By Eric P. Israel and Alphamorlai “Mo” Kebeh
Recently, the Bankruptcy Appellate Panel for the Ninth Circuit (the “BAP”) issued a ruling on an important issue. In Kurtin v. Ehrenberg (In re Elieff), 637 B.R. 612, 2022 WL 832417 (B.A.P. 9th Cir. March 21, 2022), the BAP ruled that, when a claim is subordinated under Section 510(b), any judgment and other liens and encumbrances securing said claim are subordinated as well. The BAP analyzed this issue in the context of a dispute between Todd Kurtin and Bruce Elieff, two former business partners embroiled in litigation.
Before the bankruptcy filing, the two parties reached a settlement agreement whereby, in relevant part, Kurtin would transfer his ownership interest in their business entities and, in exchange, Elieff would effect a series of settlement payments from the funds of such entities. Elieff ultimately breached the settlement agreement, and Kurtin initiated a lawsuit against Elieff, alleging a breach of contract and other causes of action. A jury returned a verdict on the breach of contract claim in favor of Kurtin, who subsequently recorded two abstracts of judgment against Elieff. Elieff then filed a chapter 11 petition for bankruptcy and commenced an adversary proceeding against Kurtin, alleging subordination of claims under section 510(b). The bankruptcy court granted summary judgment on the section 510(b) claims in favor of the plaintiff, and appeal was taken to the BAP.
The BAP determined that Kurtin’s claim for breach of the settlement agreement arose from the purchase or sale of securities, per section 510(b) of the Bankruptcy Code. In doing so, the BAP noted that “[t]he Ninth Circuit broadly interprets the scope of § 510(b)” and that a claim arises from the purchase or sale of securities “whenever it shares a ‘nexus or causal relationship’ with the purchase or sale of securities.” Because Kurtin’s claim indisputably originated from the breach of the settlement agreement which contemplated the transfer or sale of securities, the BAP found no material difference between the matter before it and other cases in which the Ninth Circuit had found that subordination was appropriate under Section 510(b).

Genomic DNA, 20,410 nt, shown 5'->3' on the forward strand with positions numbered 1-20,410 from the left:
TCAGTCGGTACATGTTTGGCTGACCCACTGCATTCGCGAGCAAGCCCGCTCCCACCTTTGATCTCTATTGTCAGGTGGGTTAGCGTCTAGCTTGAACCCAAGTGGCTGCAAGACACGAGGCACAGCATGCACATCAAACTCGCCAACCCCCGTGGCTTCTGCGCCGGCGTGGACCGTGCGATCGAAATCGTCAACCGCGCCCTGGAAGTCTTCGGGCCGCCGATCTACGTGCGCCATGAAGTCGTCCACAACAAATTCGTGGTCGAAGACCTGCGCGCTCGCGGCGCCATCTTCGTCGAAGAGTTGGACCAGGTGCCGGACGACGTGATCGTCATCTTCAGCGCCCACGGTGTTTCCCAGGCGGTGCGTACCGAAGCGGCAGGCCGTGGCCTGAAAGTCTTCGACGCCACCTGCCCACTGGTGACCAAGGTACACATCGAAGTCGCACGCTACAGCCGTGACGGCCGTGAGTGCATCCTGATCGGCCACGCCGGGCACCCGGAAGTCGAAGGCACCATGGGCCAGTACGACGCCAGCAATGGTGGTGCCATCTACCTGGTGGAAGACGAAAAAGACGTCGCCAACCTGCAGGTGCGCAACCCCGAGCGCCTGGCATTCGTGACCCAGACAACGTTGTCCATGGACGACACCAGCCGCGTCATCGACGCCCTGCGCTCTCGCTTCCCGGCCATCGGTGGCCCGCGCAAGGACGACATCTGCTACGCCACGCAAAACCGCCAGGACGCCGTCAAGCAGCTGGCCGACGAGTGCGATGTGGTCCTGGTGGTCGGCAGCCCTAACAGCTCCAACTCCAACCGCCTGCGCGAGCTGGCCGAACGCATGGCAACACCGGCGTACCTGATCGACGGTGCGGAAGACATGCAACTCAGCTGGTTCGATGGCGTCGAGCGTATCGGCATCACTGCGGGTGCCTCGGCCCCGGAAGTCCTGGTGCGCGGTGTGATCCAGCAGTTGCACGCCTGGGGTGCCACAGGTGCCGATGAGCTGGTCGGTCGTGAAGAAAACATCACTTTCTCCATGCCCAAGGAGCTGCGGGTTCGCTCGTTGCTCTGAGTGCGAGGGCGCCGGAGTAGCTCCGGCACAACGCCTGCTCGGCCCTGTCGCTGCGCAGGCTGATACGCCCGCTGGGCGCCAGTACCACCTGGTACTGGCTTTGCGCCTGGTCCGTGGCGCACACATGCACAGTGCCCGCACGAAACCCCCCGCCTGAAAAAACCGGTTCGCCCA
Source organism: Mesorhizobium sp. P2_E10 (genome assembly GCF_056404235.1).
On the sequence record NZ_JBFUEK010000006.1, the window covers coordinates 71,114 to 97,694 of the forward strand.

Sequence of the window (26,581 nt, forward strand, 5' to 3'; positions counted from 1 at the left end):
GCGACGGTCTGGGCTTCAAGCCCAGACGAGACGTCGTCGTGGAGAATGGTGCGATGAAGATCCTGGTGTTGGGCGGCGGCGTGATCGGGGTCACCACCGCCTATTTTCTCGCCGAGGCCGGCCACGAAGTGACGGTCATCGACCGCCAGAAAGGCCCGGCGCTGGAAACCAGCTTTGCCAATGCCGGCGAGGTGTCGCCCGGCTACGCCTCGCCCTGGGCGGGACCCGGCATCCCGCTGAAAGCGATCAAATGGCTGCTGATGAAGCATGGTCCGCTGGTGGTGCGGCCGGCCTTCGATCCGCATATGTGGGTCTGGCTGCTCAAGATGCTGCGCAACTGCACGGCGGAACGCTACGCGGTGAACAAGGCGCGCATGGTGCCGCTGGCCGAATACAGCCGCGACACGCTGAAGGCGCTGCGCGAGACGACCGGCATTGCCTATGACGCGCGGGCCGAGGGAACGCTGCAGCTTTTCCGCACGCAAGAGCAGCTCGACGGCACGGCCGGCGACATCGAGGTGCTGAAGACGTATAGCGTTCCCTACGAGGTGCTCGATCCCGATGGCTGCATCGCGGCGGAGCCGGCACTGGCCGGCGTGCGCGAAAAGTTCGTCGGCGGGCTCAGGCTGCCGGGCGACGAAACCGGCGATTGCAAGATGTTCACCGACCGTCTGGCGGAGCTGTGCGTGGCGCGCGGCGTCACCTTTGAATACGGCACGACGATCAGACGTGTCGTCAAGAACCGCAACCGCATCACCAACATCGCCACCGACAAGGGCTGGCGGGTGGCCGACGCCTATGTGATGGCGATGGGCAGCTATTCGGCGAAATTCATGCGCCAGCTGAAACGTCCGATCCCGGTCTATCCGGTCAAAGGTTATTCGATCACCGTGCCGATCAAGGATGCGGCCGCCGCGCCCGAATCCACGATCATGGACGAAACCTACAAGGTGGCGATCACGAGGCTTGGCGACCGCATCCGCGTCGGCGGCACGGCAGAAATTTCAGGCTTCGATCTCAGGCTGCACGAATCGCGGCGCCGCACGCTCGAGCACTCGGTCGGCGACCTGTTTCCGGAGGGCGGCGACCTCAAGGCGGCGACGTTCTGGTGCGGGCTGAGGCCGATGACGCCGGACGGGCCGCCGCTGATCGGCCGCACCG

After an in-depth analysis, the BAP in Elieff concluded that Kurtin’s judgment liens also should be subordinated under section 510(b). First, turning to the definition of “claim” under section 101(5), the BAP determined that subordination of a “claim” within the meaning of Section 510(b) encompasses the entirety of a right to payment, “whether personal or in rem,” meaning that Kurtin would not be entitled to “any right to payment from any means until the unsecured creditors in the case were paid in full.” It noted that the definition of “claim” in section 101(5) included any right to payment, “secured or unsecured.” From a policy perspective, the BAP found that interpreting the word “claim” differently would lead to incongruous results, primarily because doing so “would permit a former equity investor to elevate its lien rights ahead of the unsecured creditors § 510(b) was enacted to protect.” For these reasons, the BAP found that subordination of Kurtin’s claim was required under section 510(b), and that “once the claim has been subordinated, the lien automatically follows the debt.”
In re Elieff is a BAP decision with a clear ruling on an otherwise murky issue in bankruptcy law: whether section 510(b) applies to subordinate judgment liens or only the underlying unsecured claim. This subordination applies regardless of the date of creation or perfection of the judgment liens, which might otherwise be limited to a 90 day preference window. Additionally, it provides considerable insight as to the type of claims that are subject to mandatory subordination under 11 U.S.C. § 510(b). While we understand that Elieff has been appealed to the Ninth Circuit Court of Appeals, bankruptcy practitioners should be aware of this decision and its potential implications in their practice.